The complaint alleges: "At all times relevant to this Complaint, Defendant [i.e., Lowe's] was aware in some instances that their advertisements contained product dimensions that were either not the actual product dimensions or did not meet the minimum nominal product dimensions." And in the interview, Perez said that the case "is not necessarily a question that Lowe's was doing anything intentionally wrong. But if they're going to advertise a softwood lumber product as a 2x4, it must meet the nominal standard. In some cases it sold products that did not meet that standard."

That information helps explain why the final judgment touches on the question of when Lowe's would know it is breaking the rules. Getting documentation from the manufacturer appears to be one form of defense, as the final judgment says that Lowe's won't be considered in violation of state law if its ads and bin tags rely on the manufacturer's description of the product's dimensions. Lowe's also can protect itself by changing its ads, bin tags, and other promotions to add the words "actual dimensions" and those real sizes, right below the nominal sizes, when it lists a product.

Even then, Perez urged dealers to be cautious. "Anybody who's making a purchase, if you're a retailer or a consumer, should make sure you get what you paid for," he said. "You should have some quality control in place. I'm not saying you're under an absolute duty ... but if you know or should have know it does not meet the standard, you shouldn't advertise it as such." Perez said he assumes that companies as big as Lowe's have quality-control people on staff, and he said that while smaller companies might not have such staffers, they are likely to have people who are expert about lumber. "If you have experts ... then turning a blind eye when you should have known could be regarded as negligence," he told PROSALES.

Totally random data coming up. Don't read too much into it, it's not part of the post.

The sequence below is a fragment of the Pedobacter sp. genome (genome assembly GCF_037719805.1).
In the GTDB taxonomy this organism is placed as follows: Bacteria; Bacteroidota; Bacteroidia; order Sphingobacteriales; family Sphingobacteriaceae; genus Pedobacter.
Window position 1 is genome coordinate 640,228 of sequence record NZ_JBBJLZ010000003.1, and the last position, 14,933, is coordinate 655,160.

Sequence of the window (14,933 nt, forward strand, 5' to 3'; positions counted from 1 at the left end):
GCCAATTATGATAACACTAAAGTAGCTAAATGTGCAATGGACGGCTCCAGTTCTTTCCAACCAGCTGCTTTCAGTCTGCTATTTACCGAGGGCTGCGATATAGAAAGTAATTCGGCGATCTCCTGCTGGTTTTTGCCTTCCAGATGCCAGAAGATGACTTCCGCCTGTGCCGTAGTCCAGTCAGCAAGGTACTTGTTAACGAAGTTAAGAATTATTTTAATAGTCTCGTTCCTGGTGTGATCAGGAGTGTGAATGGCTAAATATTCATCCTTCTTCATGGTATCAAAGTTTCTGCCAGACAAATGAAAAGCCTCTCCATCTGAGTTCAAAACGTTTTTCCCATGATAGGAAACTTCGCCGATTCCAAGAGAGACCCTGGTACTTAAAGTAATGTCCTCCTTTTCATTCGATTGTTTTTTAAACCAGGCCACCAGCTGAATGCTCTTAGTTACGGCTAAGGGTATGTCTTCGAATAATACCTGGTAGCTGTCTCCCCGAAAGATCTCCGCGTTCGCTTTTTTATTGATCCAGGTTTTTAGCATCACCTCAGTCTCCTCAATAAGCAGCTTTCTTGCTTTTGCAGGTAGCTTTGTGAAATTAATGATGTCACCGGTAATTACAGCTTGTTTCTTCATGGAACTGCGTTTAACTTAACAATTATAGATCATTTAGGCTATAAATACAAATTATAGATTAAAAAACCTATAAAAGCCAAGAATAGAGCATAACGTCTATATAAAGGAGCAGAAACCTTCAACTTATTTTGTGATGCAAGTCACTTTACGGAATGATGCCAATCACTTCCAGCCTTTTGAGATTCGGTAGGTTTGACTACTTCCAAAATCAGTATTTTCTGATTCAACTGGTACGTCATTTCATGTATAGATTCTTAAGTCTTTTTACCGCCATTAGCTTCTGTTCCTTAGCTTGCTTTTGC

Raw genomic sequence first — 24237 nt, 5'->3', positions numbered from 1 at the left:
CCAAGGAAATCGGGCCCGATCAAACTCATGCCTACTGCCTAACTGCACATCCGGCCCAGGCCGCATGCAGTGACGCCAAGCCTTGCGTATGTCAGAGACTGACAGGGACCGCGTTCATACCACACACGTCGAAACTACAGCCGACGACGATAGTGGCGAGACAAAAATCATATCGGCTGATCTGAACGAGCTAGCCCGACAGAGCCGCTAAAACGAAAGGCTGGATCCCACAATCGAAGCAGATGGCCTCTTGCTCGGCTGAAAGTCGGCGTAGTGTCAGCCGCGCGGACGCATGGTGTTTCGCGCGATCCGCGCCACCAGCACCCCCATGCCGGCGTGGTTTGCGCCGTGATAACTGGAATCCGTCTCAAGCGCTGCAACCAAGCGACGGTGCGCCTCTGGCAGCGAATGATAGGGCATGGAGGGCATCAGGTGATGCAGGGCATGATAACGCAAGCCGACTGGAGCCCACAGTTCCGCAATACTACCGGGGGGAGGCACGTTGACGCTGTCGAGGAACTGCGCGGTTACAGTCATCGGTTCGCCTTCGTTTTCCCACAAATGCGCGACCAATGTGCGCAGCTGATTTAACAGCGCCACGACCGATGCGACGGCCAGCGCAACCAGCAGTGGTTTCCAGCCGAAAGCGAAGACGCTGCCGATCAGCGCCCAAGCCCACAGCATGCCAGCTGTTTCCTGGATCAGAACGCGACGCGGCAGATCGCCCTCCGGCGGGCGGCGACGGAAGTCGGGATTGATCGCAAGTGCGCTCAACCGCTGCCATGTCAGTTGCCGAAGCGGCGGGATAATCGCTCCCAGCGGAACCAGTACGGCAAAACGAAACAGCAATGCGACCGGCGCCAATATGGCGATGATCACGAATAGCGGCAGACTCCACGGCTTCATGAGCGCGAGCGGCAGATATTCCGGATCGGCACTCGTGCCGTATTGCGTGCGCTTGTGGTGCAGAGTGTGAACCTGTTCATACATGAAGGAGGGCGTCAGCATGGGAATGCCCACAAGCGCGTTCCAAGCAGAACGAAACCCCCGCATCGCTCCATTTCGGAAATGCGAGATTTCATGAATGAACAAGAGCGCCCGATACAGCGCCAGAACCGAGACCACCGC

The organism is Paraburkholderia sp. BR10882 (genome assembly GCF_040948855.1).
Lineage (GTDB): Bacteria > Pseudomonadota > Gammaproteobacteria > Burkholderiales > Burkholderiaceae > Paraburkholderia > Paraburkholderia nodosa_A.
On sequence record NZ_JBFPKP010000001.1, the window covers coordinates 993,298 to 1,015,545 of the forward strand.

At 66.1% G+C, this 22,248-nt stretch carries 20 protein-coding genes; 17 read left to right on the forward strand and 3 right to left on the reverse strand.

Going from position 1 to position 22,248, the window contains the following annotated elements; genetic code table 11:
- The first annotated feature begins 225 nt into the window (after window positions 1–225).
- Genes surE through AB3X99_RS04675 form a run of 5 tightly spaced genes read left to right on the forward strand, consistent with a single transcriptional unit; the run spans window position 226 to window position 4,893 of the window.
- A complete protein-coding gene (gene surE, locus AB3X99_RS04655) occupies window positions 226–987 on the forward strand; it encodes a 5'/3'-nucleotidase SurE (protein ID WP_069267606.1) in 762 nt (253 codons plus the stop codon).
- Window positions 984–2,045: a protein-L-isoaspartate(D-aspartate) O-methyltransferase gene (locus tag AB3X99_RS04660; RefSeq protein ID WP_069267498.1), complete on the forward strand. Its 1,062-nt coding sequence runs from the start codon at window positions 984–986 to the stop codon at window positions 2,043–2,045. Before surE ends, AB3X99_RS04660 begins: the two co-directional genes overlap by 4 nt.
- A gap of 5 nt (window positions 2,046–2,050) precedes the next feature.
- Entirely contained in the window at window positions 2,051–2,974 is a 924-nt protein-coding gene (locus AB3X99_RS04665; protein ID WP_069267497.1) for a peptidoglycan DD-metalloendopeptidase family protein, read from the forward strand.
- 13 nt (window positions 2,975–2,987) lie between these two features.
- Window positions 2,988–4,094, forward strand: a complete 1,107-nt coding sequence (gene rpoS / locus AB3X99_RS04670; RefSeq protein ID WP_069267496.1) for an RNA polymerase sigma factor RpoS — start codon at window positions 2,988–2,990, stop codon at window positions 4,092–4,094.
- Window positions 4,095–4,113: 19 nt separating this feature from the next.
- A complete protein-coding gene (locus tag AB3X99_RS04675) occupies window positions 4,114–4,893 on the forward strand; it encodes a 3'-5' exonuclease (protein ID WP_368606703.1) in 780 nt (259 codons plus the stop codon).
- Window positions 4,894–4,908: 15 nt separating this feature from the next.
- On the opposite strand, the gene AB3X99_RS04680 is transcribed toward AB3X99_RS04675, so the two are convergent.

Dunham, who has been in close contact with state regulators and legal officials, wrote in his memo that the best way for California dealers to avoid hearing complaints is to look to the NIST and ALSC's Voluntary Product Standard PS 20-10. Section 4.1 of the standard reads: "Tally, standard sizes–Lumber shall be tallied board measure or cubic measure. Dressed sizes shall be used when lumber is measured by cubic measure." That statement is followed in italics by this: 

Note: The invoices for dressed lumber of standard sizes should show the number of pieces of each nominal size and length as well as the actual thickness and width of such lumber.

"For lumber dealers, it appears the first action is to make certain that any dimensional lumber received by your business from suppliers has the quantity of items in the shipment, and that the supplier has also listed the material’s nominal and actual sizes on that invoice," WCLBMA's memo said. "This information is generally the first information requested by CA Division of Measurement Standards in the event of an investigation.

"If the product is a non-standard item, it must be clearly labeled with the actual size information and may not be referred to in the common nominal terms for lumber identified in PS 20-10," Dunham continued. "While prosecutions may involve state statutes under the Business & Professional Codes, those actions may cite data from the NIST Voluntary Product Standard PS 20-10."
Part of the final judgment says that Lowe's also can avoid future problems if its bin tags, flyers, and other forms of advertising list actual sizes along with the nominal sizes. (See details.) "The WCLBMA has requested additional clarification on this matter" regarding whether the same principle applies to other dealers in the state, Dunham wrote.